1. Home
  2. Design Ideas

Air Plant Care Tips To Help Your Greenery Thrive

Raise your hand if you’ve ever had an air plant that’s met an untimely end. Hey, no judgment here–my hand is in the air! Despite being known for their low-maintenance quality, air plants can in fact perish (hard to believe, right?)! Maybe we get it in our heads that they’re indestructible. And then we quickly forget to water them! But if we make it a point to learn about the proper air plant care, we can take a big step toward helping them survive and thrive. [Faceted Porcelain Air Plant Holders below from Janelle Gramling]

Faceted porcelain air plant holders by Janelle Gramling

So what’s the secret to keeping air plants healthy? In short, they need to dwell in a bright area with indirect sunlight and soak in water from time to time. It’s that easy? More or less… Read on for all the details. [air plants from biggerthanlittle]

Air plants from Etsy shop biggerthanlittle

Caring for Your Air Plants

I’d like to start by saying that nearly all of the featured air plants taking center stage in today’s pics are from beautifully curated Etsy shops. Yes, Etsy is a wonderful place to purchase air plants and stylish containers. You can also find air plants at nurseries, gardening centers, and sometimes even the floral department of your local grocery store! [White Air Plant Pot with Air Plant from Bird and Feather]

Air plant and pod from Bird and Feather

One of the biggest mistakes people make when caring for air plants is assuming that they get everything they need from the air. These plants DO in fact need water! One warning sign that they’re dehydrated: their leaves begin to curl! So let’s get down to basics… One of the most helpful sources I’ve found for air plant care tips is this article from Gardenista, which reinforces a basic piece of advice: water air plants by soaking them in a sink, bowl or other container about once a week.  [photo by John Merkl via Gardenista]

Air plants soaking in the sink

If your environment is on the dry side, you can water 2-3 times per week for optimal care. If the environment is humid, you have a bit more leeway. Soaking the plant for 15-20 minutes is helpful, as is lightly misting it with a spray bottle in between soakings. [photo from Lifestyle and Design Online]

Air plants drying on a towel

Before you return your air plant to its container, be sure to let it dry out on a well-ventilated surface or a towel. Some recommend allowing the plant to dry for a few hours, as water can accumulate in the bulbous areas of air plants and cause rotting. [White Macrame Hanging Planter with Air Plant from Thrifted & Made]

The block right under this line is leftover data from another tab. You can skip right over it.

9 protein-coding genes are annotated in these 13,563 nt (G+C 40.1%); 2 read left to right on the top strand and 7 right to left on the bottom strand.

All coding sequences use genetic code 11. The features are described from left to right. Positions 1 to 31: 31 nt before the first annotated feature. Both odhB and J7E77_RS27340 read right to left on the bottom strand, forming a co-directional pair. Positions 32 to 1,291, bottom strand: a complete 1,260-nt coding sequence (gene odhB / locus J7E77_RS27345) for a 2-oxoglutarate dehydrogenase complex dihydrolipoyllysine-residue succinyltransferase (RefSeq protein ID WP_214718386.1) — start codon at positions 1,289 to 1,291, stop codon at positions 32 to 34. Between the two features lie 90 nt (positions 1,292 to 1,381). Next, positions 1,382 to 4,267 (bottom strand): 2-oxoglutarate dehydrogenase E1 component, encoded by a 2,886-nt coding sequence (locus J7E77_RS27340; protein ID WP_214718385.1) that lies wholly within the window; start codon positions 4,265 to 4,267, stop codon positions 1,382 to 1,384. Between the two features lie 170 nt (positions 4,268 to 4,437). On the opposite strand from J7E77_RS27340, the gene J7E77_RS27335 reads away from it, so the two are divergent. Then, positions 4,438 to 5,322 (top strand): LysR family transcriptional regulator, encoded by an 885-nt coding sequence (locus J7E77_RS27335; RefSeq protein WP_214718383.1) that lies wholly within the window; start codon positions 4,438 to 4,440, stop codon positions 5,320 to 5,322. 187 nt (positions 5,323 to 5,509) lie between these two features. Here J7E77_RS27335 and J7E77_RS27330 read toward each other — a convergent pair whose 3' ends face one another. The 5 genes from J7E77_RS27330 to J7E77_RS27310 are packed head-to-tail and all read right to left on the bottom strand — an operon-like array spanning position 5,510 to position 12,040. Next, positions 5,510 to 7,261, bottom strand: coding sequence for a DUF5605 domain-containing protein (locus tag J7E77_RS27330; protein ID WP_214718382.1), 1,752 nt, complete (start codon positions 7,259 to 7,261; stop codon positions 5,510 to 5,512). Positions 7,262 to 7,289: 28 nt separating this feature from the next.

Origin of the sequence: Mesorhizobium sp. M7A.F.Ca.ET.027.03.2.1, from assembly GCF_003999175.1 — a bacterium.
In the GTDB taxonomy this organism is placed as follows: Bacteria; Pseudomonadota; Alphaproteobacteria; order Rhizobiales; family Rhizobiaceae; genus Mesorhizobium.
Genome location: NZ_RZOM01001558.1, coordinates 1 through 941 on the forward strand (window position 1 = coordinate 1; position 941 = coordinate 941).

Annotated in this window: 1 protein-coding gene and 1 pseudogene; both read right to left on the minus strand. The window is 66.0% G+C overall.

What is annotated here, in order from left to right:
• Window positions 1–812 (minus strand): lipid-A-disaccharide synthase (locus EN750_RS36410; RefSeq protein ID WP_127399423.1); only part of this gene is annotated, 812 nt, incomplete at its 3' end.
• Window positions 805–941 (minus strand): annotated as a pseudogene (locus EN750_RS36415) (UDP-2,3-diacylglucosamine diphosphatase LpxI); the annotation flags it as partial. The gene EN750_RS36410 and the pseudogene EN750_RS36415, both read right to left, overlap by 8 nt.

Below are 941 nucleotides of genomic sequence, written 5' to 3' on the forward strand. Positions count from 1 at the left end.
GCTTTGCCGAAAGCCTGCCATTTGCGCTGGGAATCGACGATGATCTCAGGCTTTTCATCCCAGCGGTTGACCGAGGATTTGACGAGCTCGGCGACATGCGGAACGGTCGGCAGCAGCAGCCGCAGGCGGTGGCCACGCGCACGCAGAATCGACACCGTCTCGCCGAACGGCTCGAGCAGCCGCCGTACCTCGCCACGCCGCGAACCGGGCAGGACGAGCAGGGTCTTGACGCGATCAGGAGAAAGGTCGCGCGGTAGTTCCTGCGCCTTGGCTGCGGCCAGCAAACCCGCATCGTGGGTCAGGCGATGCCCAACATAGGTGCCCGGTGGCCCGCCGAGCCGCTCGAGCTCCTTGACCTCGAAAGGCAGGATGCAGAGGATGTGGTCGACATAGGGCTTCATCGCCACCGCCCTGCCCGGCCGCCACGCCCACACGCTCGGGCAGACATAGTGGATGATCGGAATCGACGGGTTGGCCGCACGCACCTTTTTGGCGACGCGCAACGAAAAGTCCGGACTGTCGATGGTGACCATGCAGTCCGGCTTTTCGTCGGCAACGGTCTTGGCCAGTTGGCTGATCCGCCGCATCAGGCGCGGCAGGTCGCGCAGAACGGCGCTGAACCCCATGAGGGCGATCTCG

White macrame hanging planter from Thrifted & Made

Seems simple enough, right? Yet when it comes to air plant care, the more we research, the more information we seem to find. For example, some recommend rinsing the plants under running water rather than soaking them. And when it comes to soaking, bath times range anywhere from 10-30 minutes. So how do you know what’s right for your plant? In the next section, we’ll address this very question! [Hanging Brass Air Plant Holder with Cup from Handmade Sam*made]

Hanging brass air plant holder from Handmade Sam*made

Pay Attention to Your Plants

Remember a little earlier in today’s post when we mentioned that curled leaves can indicate dehydration in your air plant? It’s amazing what simply paying attention to your plant can tell you! And since air plants are displayed in containers rather than planted in pots, they can be removed from their surroundings without any hassle. In other words, it’s easy to check them out, pick them up and observe their health on a regular basis! [Small Geometric Glass Terrarium from Meg A. Myers Designs]

Geometric glass terrarium from Meg A. Myers Designs

As mentioned, while general guidelines are available, there is no magic formula for helping all air plants to thrive. Sometimes trial and error is the way to go. For example, over time you may notice that if you occasionally forget to water your air plants, one or two of them hold up remarkably well, while others start to go downhill. Yes, some may be more resilient than others. Observe and learn! [Black and White Hexagon Plant Holder from Melissa Maya Pottery]

Black and white honeycomb air plant holder from Melissa Maya Pottery

Not to mention, if your air plants aren’t holding up as well as can be expected, they may be struggling due to excessive bright light or a less than ideal temperature. Air plants can survive outdoors, but keep in mind that indirect light is best, and temperatures below 50 degrees or over 90 degrees can make it tricky for these plants to thrive. [Ionantha air plants from Twisted Acres]

Iona air plants from Twisted Acres

Don’t be afraid to groom your air plants. Gently removing dead leaves and clipping off dead tips should not hurt your plant and will definitely refresh its appearance. Here’s to the good health of your air plant!

Kate Simmons

Kate Simmons is a freelance writer and design blogger with a love of all things decor. She spent her childhood writing stories and working on interior design-themed DIY projects. Kate’s published writing reflects her special interest in how design has changed through the decades. Her blog Mirror80 ( http://mirror80.com/) explores the fashion and [...]

You might also like